Ljungberg, Göta

Swedish soprano, 1893 - 1955

(courtesy of Charles B. Mintzer)

Biographical notes:

She was born in Sundsvall and studied with the renowned Swedish vocal coach and physician Gillis Bratt. She took further lessons in Milan and Berlin with a number of teachers, among them with Mme Charles Cahier. Göta Ljungberg made her debut as Gutrune in Wagner’s Götterdämmerung with the Stockholm Opera in 1917 where she was engaged until her early retirement in 1937 (in the later years she frequently appeared opposite the young Jussi Björling). Subsequentely, she joined the Berlin State Opera where she not only excelled in Wagnerian repertory but also in roles such as Tosca, Santuzza and Elektra. She even appeared in operettas and musicals (e.g. in Benatzky’s Die drei Muskettiere). Ljungberg made her sensational Covent Garden debut in 1924 as Sieglinde (opposite Gertrude Kappel, Jacques Urlus and Friedrich Schorr , conducted by Bruno Walter).  Later she appeared there as Salome (her greatest success), Kundry, Tosca, Elisabeth and in the title role in Goossens’ Judith (which she created in 1929 but was not suited for, the opera was given only twice). She was under contract to the Met from 1932 to 1935 where she sang the Wagner roles as well as her thrilling Salome. She also created the role of Lady Marigold Sandys in Hanson’s Merry Mount opposite the eminent baritone Lawrence Tibbett, Gladys Swarthout and Edward Johnson, conducted by Tullio Serafin. Her most admired Met roles, however, became Isolde and Brünnhilde, but soon afterwards her voice showed signs of decline. Due to severe voice problems she retired in 1937. She settled in America where she taught at the New York College of Music.


(courtesy of Charles B. Mintzer)



Gounod - Roméo et Juliette (Hasselmans 1935/Hackett)

Grand Tier

Hanson - Merry Mount (Serafin 1934 live/Tibbett, Swarthout, Johnson)

Naxos Historical

Wagner - Der Ring des Nibelungen (“Potted Ring”)


Wagner - Die Walküre (Blech 1932/Schorr, Leisner)


Recital (Arias by Verdi, Wagner, R. Strauss, Mascagni, Puccini, Benatzky. Ave Maria (Bach-Gounod). Panis Angelicus (Franck)


Göta Ljungberg sings Verdi, Puccini, Mascagni, Franck, Gounod, Wagner


Four Famous Sopranos of the Past (Frida Leider, Barbara Kemp, Delia Reinhardt)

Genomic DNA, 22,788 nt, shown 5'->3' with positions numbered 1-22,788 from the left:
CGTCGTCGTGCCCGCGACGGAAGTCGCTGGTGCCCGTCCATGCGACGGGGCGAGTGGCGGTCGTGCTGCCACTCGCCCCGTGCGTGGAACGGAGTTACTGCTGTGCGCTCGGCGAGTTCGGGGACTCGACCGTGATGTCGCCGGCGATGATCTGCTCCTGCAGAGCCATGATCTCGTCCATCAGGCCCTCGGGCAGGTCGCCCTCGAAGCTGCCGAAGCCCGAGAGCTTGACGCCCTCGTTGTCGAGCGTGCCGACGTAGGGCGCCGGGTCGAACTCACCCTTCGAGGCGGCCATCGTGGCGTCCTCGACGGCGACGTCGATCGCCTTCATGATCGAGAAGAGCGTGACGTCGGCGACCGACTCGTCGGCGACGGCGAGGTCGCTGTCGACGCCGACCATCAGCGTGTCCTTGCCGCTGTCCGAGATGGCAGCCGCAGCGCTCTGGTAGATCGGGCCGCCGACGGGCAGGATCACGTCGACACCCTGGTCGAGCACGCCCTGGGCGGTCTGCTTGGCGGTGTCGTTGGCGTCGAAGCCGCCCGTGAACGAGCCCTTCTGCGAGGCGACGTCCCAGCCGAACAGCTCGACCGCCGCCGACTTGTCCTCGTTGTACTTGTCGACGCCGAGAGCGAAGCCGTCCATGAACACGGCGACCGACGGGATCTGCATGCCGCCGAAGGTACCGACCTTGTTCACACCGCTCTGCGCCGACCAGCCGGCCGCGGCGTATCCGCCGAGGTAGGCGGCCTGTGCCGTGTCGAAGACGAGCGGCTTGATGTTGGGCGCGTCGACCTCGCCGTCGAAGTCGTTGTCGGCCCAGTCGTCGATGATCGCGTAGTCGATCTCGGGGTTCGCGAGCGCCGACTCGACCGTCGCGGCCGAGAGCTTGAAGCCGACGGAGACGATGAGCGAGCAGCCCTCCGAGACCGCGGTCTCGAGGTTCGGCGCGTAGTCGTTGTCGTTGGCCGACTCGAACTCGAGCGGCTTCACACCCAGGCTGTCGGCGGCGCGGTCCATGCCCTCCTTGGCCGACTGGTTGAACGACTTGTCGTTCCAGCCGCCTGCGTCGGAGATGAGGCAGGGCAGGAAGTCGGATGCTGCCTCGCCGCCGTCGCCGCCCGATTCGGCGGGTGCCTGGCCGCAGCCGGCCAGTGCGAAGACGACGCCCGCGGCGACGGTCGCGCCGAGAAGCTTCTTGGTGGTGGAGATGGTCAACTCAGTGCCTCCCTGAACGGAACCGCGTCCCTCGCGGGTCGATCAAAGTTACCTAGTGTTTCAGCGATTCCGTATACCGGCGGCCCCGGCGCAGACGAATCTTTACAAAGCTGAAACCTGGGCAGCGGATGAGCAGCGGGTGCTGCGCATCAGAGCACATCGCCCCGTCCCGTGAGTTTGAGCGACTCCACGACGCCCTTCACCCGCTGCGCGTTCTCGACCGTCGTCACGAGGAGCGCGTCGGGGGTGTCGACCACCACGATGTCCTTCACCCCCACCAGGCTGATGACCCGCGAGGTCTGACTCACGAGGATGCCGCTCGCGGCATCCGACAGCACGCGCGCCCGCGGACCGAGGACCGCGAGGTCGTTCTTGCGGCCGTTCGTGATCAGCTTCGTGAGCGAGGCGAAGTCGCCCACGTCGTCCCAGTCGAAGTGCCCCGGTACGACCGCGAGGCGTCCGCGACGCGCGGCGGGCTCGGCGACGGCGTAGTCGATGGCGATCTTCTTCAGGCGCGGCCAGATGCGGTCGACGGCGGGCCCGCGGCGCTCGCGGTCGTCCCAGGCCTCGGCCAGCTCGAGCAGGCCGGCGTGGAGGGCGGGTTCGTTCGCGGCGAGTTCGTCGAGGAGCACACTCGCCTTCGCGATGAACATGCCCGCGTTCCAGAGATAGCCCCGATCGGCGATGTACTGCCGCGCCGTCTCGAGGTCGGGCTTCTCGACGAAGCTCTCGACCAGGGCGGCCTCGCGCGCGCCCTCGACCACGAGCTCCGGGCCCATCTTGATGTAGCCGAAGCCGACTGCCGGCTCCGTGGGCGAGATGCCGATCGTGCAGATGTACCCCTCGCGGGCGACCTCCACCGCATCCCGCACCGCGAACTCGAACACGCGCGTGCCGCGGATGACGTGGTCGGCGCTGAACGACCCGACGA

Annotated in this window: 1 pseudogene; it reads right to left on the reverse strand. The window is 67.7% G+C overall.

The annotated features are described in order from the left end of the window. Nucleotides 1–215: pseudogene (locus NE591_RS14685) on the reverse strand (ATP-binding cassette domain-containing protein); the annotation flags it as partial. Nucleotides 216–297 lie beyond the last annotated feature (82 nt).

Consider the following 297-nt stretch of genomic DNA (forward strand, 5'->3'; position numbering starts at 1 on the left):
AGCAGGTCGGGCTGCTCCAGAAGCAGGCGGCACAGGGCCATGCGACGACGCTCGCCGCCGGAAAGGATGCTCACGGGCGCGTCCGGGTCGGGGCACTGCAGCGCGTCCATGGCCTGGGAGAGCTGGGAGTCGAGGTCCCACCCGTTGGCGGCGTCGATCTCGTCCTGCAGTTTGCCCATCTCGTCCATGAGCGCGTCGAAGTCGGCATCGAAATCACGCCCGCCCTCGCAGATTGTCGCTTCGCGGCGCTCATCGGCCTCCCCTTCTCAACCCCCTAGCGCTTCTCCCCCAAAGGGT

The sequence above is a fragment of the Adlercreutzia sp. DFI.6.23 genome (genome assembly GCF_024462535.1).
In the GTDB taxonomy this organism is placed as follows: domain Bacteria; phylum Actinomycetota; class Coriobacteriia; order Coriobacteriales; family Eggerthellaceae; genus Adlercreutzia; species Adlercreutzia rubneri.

Preiser - LV

Friedrich Schorr sings Wagner (Duets)

Preiser - LV

Joseph Schmidt: Complete EMI Recordings Vol. 1 (Duets)


Mike Richter’s Opera Page: The Record of Singing Vol. 3



As Elsa


As Elisabeth




Exciting interpreter of Salome - a voice of silvery sound and a physical beauty


    As Salome at Covent Garden, 1924


Sweden has produced a proud list of impressive dramatic sopranos: Olive Fremstad, Nanny LarsénTodsen, Ellen Gulbranson and Birgit Nilsson, to name but a few. Unfortunately, one of them, Göta Ljungberg, had a rather short-lived recording career. It is quite remarkable that this superb soprano, who was equally impressive as an actress, achieved such limited attention.

As with most of the Nordic singers the sound of Ljungberg’s voice is not “italianate,” that means you will look in vain for Mediterranean sunshine. Hers is a clear and pure voice, impressing by a forward projection and incisiveness of tone (John Williams spoke of a focused, laser-like tone). This kind of voice is ideally suited not only to the demands of the Wagnerian repertory but also to Strauss’ Salome. It is not surprising that this part was Ljungberg’s greatest achievement in her career. Her voice may have lacked a certain warmth but she was a strong personality and sang the part magnificently with an above-average enunciation. As Salome she was only equalled by Ljuba Welitsch, Marjorie Lawrence (in French) and Maria Cebotari. All her Wagnerian should not be missed.

 Salome - Final scene (Title role in Salome / R. Strauss / HMV 1929 / Leo Blech)


Mme Charles Cahier as Ortrud

One of Ljungberg’s teachers was the American contralto Mme Charles Cahier (1870 - 1951) whose real name was Sarah Jane Walker. Her teachers included Jean de Reszke, Gustav Walter and Amalie Joachim. In 1906 she was engaged by Gustav Mahler at the Vienna Hofoper where she became a favorite opera singer for six seasons. During the seasons 1912 and 1913 she also appeared at the Met. Her most famous role was Carmen. Her concert work, however, was more significant. It was Bruno Walter who chose her in 1911 for the posthumous premiere of Mahler’s Das Lied von der Erde.


My warmest thanks to Charles B. Mintzer